Anyway, I was hoping you would tie together at the end of your article how MSW’s are trained, and how we instinctively are with what social workers should know about humanity.

I don’t see my job as a call to believe in the goodness of all. I think I am valuable because I know something about humanity that many people don’t get…. that we ARE NOT all wired the same… and believing so can have devastating consequences in our lives… consequences that I know from experience.

I say this with all due respect: I sat in classes for 3 years with a lot of saps and suckers. I am grateful that I am no longer one and I know what I know now.

Thanks for listening…

Aloha, MSW :O)


Medical and therapy professionals are told and taught that we must give NONjudgmental acceptance to all patients/clients, and the trouble is (A) we are human and (B) some of us know that NOT everyone has good deep down inside them. LOL

It is a difficult to remain “hopeful” for some patients, no matter how young they are…we see the “signs” and we know that there are humans who are so broken or missing some components that they “can’t be fixed.”

In PHYSICAL medicine I saw the same thing Aloha. Physicians who would NOT tell a patient that there was “nothing more I can do, you need to prepare for death” It used to DRIVE ME BAT GUANO when patients who were brain dead were kept on ventilators for years because the parents or family couldn’t come to grips with the fact that the patient was GONE….

That case in Florida I think it was where the parents of this young womann and her husband were fighting over the right to either discontinue “life support” or keep it going. AFter her death (the husband “won”) it was determined that her brain was essentially so atrophied as to have her skull essentially empty, but her parents were so into denial that they thought she was “in there.”

When I showed up at the hospital were they took my husband I was met at the door by a physician and a chaplain and the physician told me that they were going to do everything for my husband and send him to Memphis burn center (3 hours from my home) when THERE WAS NO WAY HE COULD HAVE LIVED 48 HOURS —and they said NOTHING about him being terminal.

Of course they didn’t know that I worked at that very hospital or that I had been at the scene of the plane crash, but I asked tat doctor when he said they were going to send him to a burn center “WHY?” and he said “Well, it is the bEST burn center in the country” and I again said WHY????!!!! He had no other answer. I finally told him that I was an RNP and that I had been at the crash and that I wanted NO “heroic” actions taken to prolong my husband’s death and that he wouldn’t have either.

Actually, my husband was totally alert and oriented (and THANK GOD in NO pain) and we had our time to say goodbye, but for SO long I was SO ANGRY at that physician because he did not have the guts or mercy to ave told me the truth…now, if I had NOT been a medical professional I would have spent the last remaining hours of my husband’s life driving frantically to the hospital in Memphis with HOPE IN MY HEART….when there WAS no hope.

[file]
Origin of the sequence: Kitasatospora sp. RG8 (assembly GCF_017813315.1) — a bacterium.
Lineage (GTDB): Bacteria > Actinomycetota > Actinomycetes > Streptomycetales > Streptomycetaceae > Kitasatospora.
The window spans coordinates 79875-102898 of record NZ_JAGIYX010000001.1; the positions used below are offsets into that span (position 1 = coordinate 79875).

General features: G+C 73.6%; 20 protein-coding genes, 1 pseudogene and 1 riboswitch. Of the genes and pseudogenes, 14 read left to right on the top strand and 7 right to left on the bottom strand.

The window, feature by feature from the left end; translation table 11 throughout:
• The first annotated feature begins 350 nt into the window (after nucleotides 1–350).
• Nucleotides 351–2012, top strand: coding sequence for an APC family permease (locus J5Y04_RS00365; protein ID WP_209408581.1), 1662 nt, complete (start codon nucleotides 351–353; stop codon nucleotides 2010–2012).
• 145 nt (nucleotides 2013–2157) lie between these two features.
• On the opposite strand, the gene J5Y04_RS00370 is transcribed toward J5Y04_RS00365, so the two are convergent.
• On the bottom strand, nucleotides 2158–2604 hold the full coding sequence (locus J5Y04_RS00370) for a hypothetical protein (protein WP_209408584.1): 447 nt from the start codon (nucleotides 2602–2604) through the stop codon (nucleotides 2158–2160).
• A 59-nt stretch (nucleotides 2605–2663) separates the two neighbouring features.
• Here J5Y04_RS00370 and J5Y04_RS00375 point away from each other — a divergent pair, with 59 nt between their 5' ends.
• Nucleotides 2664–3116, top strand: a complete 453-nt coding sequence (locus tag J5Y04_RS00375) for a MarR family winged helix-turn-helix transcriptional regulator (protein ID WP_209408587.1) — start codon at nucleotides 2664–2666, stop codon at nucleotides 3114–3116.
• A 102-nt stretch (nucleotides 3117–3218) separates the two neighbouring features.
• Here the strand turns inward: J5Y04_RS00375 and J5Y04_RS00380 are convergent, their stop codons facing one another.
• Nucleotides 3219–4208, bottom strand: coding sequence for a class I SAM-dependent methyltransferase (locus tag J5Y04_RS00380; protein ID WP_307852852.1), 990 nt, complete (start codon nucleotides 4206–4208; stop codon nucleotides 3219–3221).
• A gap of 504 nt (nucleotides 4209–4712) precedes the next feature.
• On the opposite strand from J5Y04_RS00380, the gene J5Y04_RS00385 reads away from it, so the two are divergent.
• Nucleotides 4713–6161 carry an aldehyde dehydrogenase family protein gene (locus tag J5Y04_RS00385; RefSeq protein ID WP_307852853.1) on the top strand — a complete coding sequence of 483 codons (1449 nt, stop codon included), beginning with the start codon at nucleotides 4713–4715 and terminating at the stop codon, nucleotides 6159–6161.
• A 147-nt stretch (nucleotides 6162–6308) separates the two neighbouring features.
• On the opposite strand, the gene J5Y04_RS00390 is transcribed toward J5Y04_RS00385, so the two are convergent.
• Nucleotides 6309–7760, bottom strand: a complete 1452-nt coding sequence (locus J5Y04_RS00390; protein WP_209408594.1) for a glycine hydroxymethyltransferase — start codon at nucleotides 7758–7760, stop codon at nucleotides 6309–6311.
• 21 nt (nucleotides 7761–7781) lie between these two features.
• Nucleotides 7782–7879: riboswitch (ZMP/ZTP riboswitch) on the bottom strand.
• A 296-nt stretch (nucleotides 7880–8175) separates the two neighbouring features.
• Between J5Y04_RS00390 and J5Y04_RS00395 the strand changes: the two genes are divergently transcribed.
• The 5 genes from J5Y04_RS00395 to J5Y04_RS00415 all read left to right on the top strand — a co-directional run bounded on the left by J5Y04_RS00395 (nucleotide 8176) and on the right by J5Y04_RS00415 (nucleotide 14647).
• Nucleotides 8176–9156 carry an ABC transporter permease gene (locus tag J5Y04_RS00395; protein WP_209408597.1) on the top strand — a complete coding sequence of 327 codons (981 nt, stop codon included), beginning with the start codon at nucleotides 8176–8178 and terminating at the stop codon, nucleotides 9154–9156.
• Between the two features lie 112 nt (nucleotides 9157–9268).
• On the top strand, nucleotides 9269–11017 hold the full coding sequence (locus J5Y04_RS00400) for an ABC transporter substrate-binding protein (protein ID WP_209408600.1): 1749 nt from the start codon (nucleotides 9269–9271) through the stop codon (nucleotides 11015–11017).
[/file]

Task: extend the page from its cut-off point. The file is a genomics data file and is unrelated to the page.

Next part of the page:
Unfortunately, psychological “no hopes” are much more difficult to determine than physical “no hopes” but the fact is there are those people who WILL NEVER GET BETTER….will never be functional, will never be not dangerous…my son Patrick is one of those. I can see now, in retrospect—20/20 vision of the past—that there was no hope for him by the time he was 15, maybe earlier. NOTHING could have been done to have “saved” him or turned him in another direction.

I too worked with the kind of kids you describe (inpatient) and looking back in my mind’s eye at some of those kids, I can see that there were some of those too for whom there was NO hope.

It is sad…it hurts those close to those kids, and their future victims as well….and not all psychopaths end up in prison, some end up in the governor’s offices, senate seats, or dictators of small countries.

I remember thinking hmm… I didn’t like the way he talks to me. But, I didn’t look at it hard enough. I didn’t take a step back and take time away to think about it. I had already made up my mind that I like him and wanted to work it out. But, work it out? in the first several dates? When he is supposed to be impressing me? and I’m focusing on having a talk with him and try to reason with him? What is wrong with me?

Of course he ditched and dodged me until he wanted my attention again. By that time my idea of talking was over. I was doing the dance.

Unbelievable, the guy who walks on garbage in his trashed house, and he stores pee bottles by his couch. And he got me doing the dance.

What the hell was wrong with me???

You gotta remember this is the same guy who is articulate and fooled the judge.